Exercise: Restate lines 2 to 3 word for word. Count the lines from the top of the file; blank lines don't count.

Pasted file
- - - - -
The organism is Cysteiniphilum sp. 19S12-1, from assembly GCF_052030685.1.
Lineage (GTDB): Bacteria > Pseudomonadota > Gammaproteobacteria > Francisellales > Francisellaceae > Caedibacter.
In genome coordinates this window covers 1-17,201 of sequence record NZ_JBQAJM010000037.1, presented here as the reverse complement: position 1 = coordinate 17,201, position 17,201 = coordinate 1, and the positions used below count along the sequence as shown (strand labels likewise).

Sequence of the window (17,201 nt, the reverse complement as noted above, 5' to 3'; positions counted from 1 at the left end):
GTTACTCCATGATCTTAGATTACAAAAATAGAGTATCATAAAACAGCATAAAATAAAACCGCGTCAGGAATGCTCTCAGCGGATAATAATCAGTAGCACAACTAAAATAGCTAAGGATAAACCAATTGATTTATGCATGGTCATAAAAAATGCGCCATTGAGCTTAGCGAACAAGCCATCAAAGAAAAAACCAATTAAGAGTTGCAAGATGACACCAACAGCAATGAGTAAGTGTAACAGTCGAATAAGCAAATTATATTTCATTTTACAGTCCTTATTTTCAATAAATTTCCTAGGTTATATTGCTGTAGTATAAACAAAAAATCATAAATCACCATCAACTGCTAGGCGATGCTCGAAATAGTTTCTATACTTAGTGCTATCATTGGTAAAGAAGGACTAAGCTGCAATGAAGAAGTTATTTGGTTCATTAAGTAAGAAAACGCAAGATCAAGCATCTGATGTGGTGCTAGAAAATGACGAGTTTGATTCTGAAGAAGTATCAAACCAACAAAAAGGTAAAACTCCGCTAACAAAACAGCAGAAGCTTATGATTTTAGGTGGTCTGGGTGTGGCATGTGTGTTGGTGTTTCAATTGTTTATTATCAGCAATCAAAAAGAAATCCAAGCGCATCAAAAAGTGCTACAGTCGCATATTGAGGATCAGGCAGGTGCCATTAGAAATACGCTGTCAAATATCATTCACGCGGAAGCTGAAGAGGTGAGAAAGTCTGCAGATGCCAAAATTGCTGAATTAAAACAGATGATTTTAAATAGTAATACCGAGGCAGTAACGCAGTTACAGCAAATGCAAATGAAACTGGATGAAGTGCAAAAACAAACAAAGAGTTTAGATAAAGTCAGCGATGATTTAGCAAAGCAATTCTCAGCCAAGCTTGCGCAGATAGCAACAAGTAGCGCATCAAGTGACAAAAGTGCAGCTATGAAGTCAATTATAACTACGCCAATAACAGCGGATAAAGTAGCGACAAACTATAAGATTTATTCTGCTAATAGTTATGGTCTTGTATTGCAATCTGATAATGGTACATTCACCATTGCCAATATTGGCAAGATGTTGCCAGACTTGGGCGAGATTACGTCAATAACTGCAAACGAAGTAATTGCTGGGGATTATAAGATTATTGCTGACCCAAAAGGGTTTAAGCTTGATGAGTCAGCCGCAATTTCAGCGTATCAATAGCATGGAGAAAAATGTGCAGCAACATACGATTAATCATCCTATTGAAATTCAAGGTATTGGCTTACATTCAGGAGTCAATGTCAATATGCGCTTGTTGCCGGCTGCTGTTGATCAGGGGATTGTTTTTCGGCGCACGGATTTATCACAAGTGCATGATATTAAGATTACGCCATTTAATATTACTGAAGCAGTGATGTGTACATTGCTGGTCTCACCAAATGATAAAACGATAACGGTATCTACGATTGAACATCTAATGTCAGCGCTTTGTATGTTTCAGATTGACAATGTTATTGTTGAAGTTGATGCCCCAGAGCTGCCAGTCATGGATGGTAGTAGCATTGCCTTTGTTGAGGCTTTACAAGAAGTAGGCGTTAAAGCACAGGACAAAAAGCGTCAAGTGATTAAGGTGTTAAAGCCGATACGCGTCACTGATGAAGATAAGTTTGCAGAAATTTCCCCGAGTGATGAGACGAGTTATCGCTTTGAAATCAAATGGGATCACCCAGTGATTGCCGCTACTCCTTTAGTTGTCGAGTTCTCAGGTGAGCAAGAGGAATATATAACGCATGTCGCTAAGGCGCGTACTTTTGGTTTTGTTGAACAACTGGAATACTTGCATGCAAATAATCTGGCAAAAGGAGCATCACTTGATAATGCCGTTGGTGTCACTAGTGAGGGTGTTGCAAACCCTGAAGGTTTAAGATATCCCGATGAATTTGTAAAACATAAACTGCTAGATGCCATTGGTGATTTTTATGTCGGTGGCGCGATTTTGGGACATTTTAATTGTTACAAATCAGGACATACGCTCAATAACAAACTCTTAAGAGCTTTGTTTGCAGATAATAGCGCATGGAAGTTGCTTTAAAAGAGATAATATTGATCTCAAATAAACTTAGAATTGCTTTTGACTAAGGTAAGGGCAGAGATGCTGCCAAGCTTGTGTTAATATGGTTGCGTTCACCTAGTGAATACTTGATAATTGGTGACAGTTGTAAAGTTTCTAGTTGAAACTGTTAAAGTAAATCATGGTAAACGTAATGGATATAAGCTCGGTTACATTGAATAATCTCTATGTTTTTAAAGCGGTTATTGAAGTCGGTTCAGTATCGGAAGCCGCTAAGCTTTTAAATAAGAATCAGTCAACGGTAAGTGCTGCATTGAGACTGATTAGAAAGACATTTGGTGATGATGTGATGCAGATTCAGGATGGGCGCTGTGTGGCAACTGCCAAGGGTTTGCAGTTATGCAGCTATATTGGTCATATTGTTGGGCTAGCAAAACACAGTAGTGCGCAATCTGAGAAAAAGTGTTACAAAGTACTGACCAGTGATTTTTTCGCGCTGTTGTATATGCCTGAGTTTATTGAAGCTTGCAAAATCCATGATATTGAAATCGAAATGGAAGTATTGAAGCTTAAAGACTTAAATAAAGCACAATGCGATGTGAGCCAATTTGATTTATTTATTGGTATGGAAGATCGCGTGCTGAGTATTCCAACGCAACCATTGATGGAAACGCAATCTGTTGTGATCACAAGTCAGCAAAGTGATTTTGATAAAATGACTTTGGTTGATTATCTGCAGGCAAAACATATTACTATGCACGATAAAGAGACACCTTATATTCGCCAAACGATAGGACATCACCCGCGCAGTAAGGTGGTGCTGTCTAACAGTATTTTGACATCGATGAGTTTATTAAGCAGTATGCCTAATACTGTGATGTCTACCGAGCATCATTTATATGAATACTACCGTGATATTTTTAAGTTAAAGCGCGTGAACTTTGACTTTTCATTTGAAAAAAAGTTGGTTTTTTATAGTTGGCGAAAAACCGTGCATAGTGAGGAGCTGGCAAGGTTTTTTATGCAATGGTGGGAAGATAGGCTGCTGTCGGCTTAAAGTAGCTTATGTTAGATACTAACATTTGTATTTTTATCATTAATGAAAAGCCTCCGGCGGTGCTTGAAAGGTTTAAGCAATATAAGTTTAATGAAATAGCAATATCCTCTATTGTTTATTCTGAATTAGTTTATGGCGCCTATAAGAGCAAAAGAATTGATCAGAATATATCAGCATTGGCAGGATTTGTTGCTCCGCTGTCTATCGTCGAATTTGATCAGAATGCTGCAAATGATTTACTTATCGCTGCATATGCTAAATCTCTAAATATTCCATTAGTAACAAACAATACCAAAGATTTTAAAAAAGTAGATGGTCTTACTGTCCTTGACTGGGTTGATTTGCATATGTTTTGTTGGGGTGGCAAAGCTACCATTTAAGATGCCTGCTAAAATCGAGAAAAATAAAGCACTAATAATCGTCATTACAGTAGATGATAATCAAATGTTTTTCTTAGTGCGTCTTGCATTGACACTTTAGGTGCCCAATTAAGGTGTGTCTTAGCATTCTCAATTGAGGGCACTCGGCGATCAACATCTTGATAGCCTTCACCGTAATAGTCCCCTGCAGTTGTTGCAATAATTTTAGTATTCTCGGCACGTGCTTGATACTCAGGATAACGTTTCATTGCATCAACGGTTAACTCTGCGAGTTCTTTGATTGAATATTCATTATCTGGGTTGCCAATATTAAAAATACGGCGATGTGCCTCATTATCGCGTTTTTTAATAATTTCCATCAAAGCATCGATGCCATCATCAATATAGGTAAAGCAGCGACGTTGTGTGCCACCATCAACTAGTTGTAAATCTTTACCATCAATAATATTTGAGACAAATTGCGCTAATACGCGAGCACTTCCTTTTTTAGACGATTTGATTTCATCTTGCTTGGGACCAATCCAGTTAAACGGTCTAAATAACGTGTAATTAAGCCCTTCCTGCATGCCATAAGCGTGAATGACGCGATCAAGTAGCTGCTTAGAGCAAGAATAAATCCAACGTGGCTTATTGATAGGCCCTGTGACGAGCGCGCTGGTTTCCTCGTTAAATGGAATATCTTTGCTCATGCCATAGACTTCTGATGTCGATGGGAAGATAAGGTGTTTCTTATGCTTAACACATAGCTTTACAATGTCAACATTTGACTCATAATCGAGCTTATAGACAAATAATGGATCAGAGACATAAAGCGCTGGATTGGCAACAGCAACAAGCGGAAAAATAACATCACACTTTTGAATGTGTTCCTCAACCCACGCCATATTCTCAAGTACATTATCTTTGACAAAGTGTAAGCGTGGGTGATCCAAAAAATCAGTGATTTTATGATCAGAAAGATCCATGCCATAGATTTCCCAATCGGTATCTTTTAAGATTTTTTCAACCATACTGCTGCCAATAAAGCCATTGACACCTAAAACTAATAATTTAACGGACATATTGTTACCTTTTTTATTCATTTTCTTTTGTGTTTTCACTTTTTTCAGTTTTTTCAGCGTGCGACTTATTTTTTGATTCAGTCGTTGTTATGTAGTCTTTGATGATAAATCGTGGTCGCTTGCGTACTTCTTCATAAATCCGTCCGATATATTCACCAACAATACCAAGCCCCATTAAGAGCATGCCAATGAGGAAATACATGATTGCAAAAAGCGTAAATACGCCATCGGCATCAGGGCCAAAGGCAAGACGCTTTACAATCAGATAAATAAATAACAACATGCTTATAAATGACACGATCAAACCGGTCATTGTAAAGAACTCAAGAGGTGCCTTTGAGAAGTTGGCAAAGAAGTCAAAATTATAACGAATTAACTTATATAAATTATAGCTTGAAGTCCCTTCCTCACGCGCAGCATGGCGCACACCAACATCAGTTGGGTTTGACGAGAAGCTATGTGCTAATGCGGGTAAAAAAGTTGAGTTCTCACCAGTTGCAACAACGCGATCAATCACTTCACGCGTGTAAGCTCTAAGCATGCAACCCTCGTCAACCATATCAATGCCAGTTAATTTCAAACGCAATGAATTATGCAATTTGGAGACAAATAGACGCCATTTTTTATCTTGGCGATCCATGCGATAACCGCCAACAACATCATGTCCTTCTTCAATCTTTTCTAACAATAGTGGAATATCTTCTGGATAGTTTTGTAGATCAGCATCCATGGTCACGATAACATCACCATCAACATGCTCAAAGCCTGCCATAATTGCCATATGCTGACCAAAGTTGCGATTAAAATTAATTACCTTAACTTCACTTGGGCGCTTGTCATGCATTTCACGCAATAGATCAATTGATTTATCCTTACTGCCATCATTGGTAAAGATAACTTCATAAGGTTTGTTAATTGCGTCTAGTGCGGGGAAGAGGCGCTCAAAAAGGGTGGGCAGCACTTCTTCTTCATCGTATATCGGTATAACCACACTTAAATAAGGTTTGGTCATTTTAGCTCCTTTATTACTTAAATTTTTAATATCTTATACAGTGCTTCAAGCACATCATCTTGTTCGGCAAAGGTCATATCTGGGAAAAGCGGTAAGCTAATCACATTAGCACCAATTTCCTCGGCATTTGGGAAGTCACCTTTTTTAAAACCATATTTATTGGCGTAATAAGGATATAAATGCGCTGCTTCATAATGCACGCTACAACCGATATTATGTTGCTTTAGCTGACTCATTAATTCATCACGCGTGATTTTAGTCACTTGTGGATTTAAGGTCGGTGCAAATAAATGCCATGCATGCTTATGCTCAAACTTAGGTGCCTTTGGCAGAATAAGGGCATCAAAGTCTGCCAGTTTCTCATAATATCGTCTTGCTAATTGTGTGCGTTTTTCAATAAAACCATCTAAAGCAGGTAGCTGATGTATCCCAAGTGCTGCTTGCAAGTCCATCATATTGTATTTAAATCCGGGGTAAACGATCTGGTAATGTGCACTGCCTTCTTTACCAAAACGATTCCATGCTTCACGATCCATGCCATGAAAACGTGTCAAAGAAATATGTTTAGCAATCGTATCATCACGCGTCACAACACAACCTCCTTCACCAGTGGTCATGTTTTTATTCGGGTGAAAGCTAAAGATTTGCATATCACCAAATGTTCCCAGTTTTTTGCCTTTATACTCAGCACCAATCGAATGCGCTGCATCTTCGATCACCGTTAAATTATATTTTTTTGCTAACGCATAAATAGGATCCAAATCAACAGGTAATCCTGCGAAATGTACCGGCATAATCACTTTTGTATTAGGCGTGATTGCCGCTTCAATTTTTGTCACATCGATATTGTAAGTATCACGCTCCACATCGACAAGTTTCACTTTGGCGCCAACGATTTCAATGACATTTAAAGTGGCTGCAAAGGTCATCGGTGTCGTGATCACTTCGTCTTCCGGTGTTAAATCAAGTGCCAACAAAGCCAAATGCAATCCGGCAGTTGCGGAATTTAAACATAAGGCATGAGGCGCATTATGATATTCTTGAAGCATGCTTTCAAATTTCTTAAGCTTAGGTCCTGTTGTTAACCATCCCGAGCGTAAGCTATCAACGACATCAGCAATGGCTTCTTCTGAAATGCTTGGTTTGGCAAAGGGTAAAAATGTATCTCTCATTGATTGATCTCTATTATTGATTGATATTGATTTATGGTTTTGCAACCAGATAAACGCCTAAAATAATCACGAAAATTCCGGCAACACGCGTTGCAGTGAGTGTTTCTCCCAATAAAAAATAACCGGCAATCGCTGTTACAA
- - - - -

Lineage (GTDB): Bacteria > Pseudomonadota > Gammaproteobacteria > Francisellales > Francisellaceae > Caedibacter.
In genome coordinates this window covers 1-17,201 of sequence record NZ_JBQAJM010000037.1, presented here as the reverse complement: position 1 = coordinate 17,201, position 17,201 = coordinate 1, and the positions used below count along the sequence as shown (strand labels likewise).